英语专业论文 Design a simple apnea detection system
1.1.3 Respiration Signal Specifications
Amplitude – 2-200mV
Frequency waveform-0 – 150Hz
Repetition frequency- 20 cycles per minute (adults)
– 100 cycles per minute (neonates)
1.1.4 Respiratory Measurements
Also several correlations between EEG, REM sleep, apnea’s, quiet sleep, non-quiet sleep and de-saturations.
1.2 APNEA AND ITS TYPES
Apnea is the cessation of breathing during sleep which may precede the arrest of the heart and circulation in several clinical situations such as head injury, drug overdose, anesthetic complications and obstructive respiratory diseases. Apnea may also occur in premature babies during the first weeks of life because of their immature nervous system. If apnea persists for a prolonged period, brain function can be severely damaged. Therefore, patients suffering from apnea require close and constant observation of their respiratory activity. Apnea monitors are particularly useful for monitoring the respiratory activity of premature infants.
There are three types of sleep apnea. They are
- Obstructive apnea
- Central sleep apnea
- Mixed or complex sleep apnea
1.2.1 Obstructive Sleep Apnea
Individuals with obesity due to low muscle tone and soft tissue around the airway give rise to a narrowed airway ,so they are at high risk of obstructive sleep apnea. The elderly people are more likely to suffer from OSA than young people because of their food habits, smoking and alcoholic life style. Men are more typical sleep apnea sufferers when compared to women and children.The risk of OSA rises with increasing body weight, age, high cholesterol, sinus problems, and in addition, patients with diabetes have up to three times the risk of having OSA compared to others. Loudsnoring, restless sleep, and sleepiness during the daytime are some of the common symptoms of OSA. Diagnostic tests include homeoximetryorpolysomnographyin a sleep clinic. Treatment includes CPAP apparatus that gives continuous positive airway pressure in order to expand their narrowed nasal pathway
1.2.2 Central Sleep Apnea
When the brain’s respiratory control centers are imbalanced during sleep, it results in pure central sleep apnea ,also called as Cheyne-Stokes respiration. In this type of apnea the brain pauses to trigger the respiratory activity for about 30 seconds and triggers when it realizes that the patient suffocates for oxygen. The sleeper do not breathe for a certain period, during which there are no chest movements and no effort by the patient. Brain does not react immediately with a neurological feedback to make the respiratory rate even. There is a swing between apnea and hyperpnea in order to compensate the need for oxygen. After an apnea episode the hypoxia condition is reduced by breathing faster and absorbing more oxygen. Central sleep apnea may be due to hypertension, excess stress,and neuronal damage.In most of the cases CSA is treated with medications while some need surgery. Fig.1.3 shows Central Sleep Apnea.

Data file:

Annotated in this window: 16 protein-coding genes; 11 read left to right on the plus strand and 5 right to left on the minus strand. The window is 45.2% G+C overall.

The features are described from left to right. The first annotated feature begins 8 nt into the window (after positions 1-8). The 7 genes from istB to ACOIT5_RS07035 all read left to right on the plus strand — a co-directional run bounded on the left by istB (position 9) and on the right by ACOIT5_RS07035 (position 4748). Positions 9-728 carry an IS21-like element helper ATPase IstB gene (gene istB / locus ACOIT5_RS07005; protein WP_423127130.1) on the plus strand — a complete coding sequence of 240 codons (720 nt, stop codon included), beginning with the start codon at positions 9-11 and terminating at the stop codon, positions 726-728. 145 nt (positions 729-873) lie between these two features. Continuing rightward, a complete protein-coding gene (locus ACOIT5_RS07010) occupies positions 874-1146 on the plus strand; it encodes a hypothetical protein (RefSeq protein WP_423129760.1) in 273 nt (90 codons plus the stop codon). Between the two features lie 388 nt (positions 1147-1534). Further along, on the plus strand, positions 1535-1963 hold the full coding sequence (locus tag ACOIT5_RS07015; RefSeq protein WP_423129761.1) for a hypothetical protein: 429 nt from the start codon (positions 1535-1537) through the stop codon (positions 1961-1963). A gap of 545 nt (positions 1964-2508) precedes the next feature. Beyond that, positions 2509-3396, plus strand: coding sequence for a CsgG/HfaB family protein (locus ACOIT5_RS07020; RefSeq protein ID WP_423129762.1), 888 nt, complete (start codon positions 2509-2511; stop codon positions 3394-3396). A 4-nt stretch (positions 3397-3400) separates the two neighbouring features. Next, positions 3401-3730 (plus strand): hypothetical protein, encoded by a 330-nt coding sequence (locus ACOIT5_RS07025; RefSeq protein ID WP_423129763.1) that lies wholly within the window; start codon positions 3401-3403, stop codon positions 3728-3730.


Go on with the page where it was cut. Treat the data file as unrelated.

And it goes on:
1.2.3 Mixed Sleep Apnea
Mixed sleep apnea is a combination of obstructive and central sleep apnea . It is also called as complex sleep apnea.When obstructive sleep apnea syndrome is severe and longstanding, some episodes of central apnea develop during the course of sleep. Though the exact mechanism of the loss of central respiratory drive during sleep in OSA is unknown it is most commonly related to acid-base and CO2feedback malfunctions originating fromheart failure. Complex sleep apnea has been described by researchers as a different dimension of sleep apnea. Patients with complex sleep apnea when treated with positive airway pressure for OSA was observed to exhibit persistent central sleep apnea. In sleep-disordered breathing there is a collection of diseases and symptoms relating to body mass, cardiovascular, respiratory, and occasionally, neurological dysfunction that have a synergistic effect.
Hypopnea refers to a transient reduction of airflow (often while asleep) that lasts for at least 10 seconds, shallow breathing, or an abnormally low respiratory rate. Breathing that is shallower or slower than normal. Hypopnea is distinct from apnea in which there is no breathing. Hypopnea comes from the Greek roots hypo- (meaning low, under, beneath, down, below normal) and pnoe (meaning breathing). Hypopnea is less severe than apnea (which is a more complete loss of airflow). It may likewise result in a decreased amount of air movement into the lungs and can cause oxygen levels in the blood to drop. It more commonly is due to partial obstruction of the upper airway
Tachypnea means elevated respiratory rate. In some situations, this might be usual, for example when climbing a flight of stairs. In disease it is indicative of problems with oxygenation. It occurs when the patient is breathing really hard to compensate for the higher than usual PCO2. When the patient is tachypneic it is important to sit him up in bed. In tachypnea the tidal volume is decreased, the minute volume may be the same because the respiratory rate is increased. Decreased tidal volume will have bad consequences for the patient because a lot of energy is being spent on moving dead air space which does not help oxygenate the interior of lungs where gas exchange takes place.
This is a slow respiratory rate which is seen in the post anesthetic or sedated patient. Bradypnea is also seen in patients who have taken overdoses of barbiturates and/or hypnotics. Bradypnea with a respiratory rate of more than ten breaths may correct itself as the patient recovers from the anaesthetic gases. Sometimes, in bradypnea, the patient compensates by increasing the tidal volume thereby the blood gases and oxygen saturation remain stable.Fig 1.6 shows bradypnea with respiratory rate 8b/min.